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Some of the faculty members in a particular academic department want to post their published articles on the institution's external website in PDF format. Will publishers readily give permission for this?

It depends. If a faculty author owns the copyright, certainly he or she may post the article. If the author has transferred the entire copyright to the journal publisher, then naturally permission must be requested to post the article in any format. If the faculty author retained the electronic rights to the article, then the article may be posted on a web page without permission. Some copyright transfer agreements even state that the author may place the work on the web six months or a year after it appears first in the journal. So, there is no across-the-board answer; instead, it depends on what rights were transferred to the publisher and the language of the actual copyright transfer. Faculty authors could seek permission from the publisher to post these PDFs.

Is it necessary to password protect course web pages, Blackboard pages, and the like, or can they be accessed by anyone?

It depends on the contents of the web page or the course management software site. Should the web page contain no material copyrighted by anyone other than the faculty member, no password is required under copyright law. If copies of copyrighted works, or even portions of such works, are included on a web page without permission of the copyright holder, however, access to this material should be restricted to members of the class. If the copyrighted material consists of such things as articles and book chapters, then placing them on a web page or Blackboard page (or any other course management software page) for students to use should conform to fair use under the Guidelines on Multiple Copying for Classroom Use (Classroom Guidelines). Password protection or another method of restricting access to students enrolled in the class is crucial.

If the copyrighted material consists of material that is performed or displayed to students, the TEACH Act, section 110(2) of the Copyright Act, also requires that access to the material be restricted to students enrolled in the course. Only the course web pages that contain these copyrighted works must be restricted. Should the faculty member so desire, the course web pages that do not contain copyrighted works may remain open to anyone.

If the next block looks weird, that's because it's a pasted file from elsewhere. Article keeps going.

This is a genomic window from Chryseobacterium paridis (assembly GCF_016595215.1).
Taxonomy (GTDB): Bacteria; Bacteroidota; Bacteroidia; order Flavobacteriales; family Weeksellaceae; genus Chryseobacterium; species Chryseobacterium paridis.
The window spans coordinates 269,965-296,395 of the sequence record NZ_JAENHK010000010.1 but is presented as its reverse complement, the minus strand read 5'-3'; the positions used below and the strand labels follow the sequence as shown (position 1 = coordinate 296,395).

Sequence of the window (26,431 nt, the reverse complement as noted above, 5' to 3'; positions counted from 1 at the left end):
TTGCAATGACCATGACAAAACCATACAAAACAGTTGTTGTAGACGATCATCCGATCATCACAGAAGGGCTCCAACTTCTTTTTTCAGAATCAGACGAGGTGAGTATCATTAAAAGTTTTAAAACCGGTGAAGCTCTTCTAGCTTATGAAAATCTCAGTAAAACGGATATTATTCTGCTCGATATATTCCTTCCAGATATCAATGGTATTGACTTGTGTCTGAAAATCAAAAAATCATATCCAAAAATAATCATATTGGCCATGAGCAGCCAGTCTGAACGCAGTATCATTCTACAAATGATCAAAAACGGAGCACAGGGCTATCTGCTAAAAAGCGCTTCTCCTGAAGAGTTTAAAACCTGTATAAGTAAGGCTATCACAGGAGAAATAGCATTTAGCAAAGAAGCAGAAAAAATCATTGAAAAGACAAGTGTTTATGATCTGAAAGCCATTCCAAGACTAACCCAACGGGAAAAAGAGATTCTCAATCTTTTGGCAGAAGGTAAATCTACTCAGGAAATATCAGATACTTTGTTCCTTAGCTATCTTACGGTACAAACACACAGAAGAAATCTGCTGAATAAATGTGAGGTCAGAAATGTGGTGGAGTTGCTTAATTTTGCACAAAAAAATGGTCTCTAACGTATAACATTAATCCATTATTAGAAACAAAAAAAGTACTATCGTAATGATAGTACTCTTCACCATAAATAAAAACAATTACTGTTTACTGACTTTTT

When posting materials on course management software (e.g., Blackboard) for a class, if the articles and chapters are documented and properly cited, is it necessary to seek permission to post them? Or is documenting/citing the source enough to satisfy copyright concerns?

This question mixes two things: copyright and plagiarism. The copyright concern is reproducing the materials in the first place because reproduction is one of the exclusive rights of the copyright holder. Plagiarism is claiming original authorship of someone else's work or incorporating it without adequate acknowledgement. So copyright is not concerned with citing or attribution typically, but with reproduction, distribution, display, and so forth.

Before the development of the web and course management software, faculty members often photocopied handouts and distributed them to the members of a class. The Guidelines on Multiple Copying for Classroom Use (Classroom Guidelines), published in House Report 94-1476, were negotiated guidelines that Congress endorsed in 1976 as a good balance of the interests of publishers and those of educators. They specified which activities and within what limits would constitute fair use for producing handouts of copyrighted works for students in nonprofit educational institutions. One requirement is that the faculty member seek permission when the same item is used as a handout for a second term. In the electronic environment, this means that an article posted for a class on Blackboard (within the limits of the Guidelines) requires permission for use in subsequent class terms, and must be password protected to ensure that it is accessed only by students enrolled in the course.

An excellent alternative is to provide a link to the item on the web or to a licensed resource to which the educational institution subscribes. No permission is needed to link.

 
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